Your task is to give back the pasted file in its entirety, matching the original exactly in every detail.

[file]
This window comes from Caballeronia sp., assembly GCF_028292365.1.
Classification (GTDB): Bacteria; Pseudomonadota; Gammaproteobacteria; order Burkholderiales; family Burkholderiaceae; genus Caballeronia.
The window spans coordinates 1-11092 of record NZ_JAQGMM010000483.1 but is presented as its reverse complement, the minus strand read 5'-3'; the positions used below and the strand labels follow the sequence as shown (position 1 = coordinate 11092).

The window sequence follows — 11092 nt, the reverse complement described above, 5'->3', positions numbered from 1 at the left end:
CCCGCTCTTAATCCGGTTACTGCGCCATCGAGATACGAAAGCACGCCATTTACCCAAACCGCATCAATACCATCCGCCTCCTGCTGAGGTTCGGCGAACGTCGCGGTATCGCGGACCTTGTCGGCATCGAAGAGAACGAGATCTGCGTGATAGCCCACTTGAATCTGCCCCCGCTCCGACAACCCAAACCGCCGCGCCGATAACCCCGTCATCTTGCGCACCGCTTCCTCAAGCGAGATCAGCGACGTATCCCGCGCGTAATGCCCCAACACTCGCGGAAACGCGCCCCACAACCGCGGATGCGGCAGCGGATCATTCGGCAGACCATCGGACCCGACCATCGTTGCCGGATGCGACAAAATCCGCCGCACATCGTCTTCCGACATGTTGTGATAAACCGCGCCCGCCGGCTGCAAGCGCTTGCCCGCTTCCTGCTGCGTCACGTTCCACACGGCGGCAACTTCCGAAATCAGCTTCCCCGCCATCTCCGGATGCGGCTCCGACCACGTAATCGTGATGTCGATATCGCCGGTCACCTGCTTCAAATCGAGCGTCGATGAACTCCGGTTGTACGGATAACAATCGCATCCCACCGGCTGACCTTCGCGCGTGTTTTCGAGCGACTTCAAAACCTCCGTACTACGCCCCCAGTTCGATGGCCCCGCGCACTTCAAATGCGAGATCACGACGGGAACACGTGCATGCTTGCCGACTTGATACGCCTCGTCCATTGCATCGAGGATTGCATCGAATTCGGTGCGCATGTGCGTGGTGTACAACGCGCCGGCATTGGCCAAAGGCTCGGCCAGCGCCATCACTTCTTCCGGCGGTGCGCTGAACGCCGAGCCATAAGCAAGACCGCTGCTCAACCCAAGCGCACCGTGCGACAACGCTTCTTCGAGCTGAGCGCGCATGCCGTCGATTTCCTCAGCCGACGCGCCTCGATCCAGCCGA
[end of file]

This window comes from Caballeronia sp., assembly GCF_028292365.1.
Classification (GTDB): Bacteria; Pseudomonadota; Gammaproteobacteria; order Burkholderiales; family Burkholderiaceae; genus Caballeronia.
The window spans coordinates 1-11092 of record NZ_JAQGMM010000483.1 but is presented as its reverse complement, the minus strand read 5'-3'; the positions used below and the strand labels follow the sequence as shown (position 1 = coordinate 11092).

The window sequence follows — 11092 nt, the reverse complement described above, 5'->3', positions numbered from 1 at the left end:
CCCGCTCTTAATCCGGTTACTGCGCCATCGAGATACGAAAGCACGCCATTTACCCAAACCGCATCAATACCATCCGCCTCCTGCTGAGGTTCGGCGAACGTCGCGGTATCGCGGACCTTGTCGGCATCGAAGAGAACGAGATCTGCGTGATAGCCCACTTGAATCTGCCCCCGCTCCGACAACCCAAACCGCCGCGCCGATAACCCCGTCATCTTGCGCACCGCTTCCTCAAGCGAGATCAGCGACGTATCCCGCGCGTAATGCCCCAACACTCGCGGAAACGCGCCCCACAACCGCGGATGCGGCAGCGGATCATTCGGCAGACCATCGGACCCGACCATCGTTGCCGGATGCGACAAAATCCGCCGCACATCGTCTTCCGACATGTTGTGATAAACCGCGCCCGCCGGCTGCAAGCGCTTGCCCGCTTCCTGCTGCGTCACGTTCCACACGGCGGCAACTTCCGAAATCAGCTTCCCCGCCATCTCCGGATGCGGCTCCGACCACGTAATCGTGATGTCGATATCGCCGGTCACCTGCTTCAAATCGAGCGTCGATGAACTCCGGTTGTACGGATAACAATCGCATCCCACCGGCTGACCTTCGCGCGTGTTTTCGAGCGACTTCAAAACCTCCGTACTACGCCCCCAGTTCGATGGCCCCGCGCACTTCAAATGCGAGATCACGACGGGAACACGTGCATGCTTGCCGACTTGATACGCCTCGTCCATTGCATCGAGGATTGCATCGAATTCGGTGCGCATGTGCGTGGTGTACAACGCGCCGGCATTGGCCAAAGGCTCGGCCAGCGCCATCACTTCTTCCGGCGGTGCGCTGAACGCCGAGCCATAAGCAAGACCGCTGCTCAACCCAAGCGCACCGTGCGACAACGCTTCTTCGAGCTGAGCGCGCATGCCGTCGATTTCCTCAGCCGACGCGCCTCGATCCAGCCGA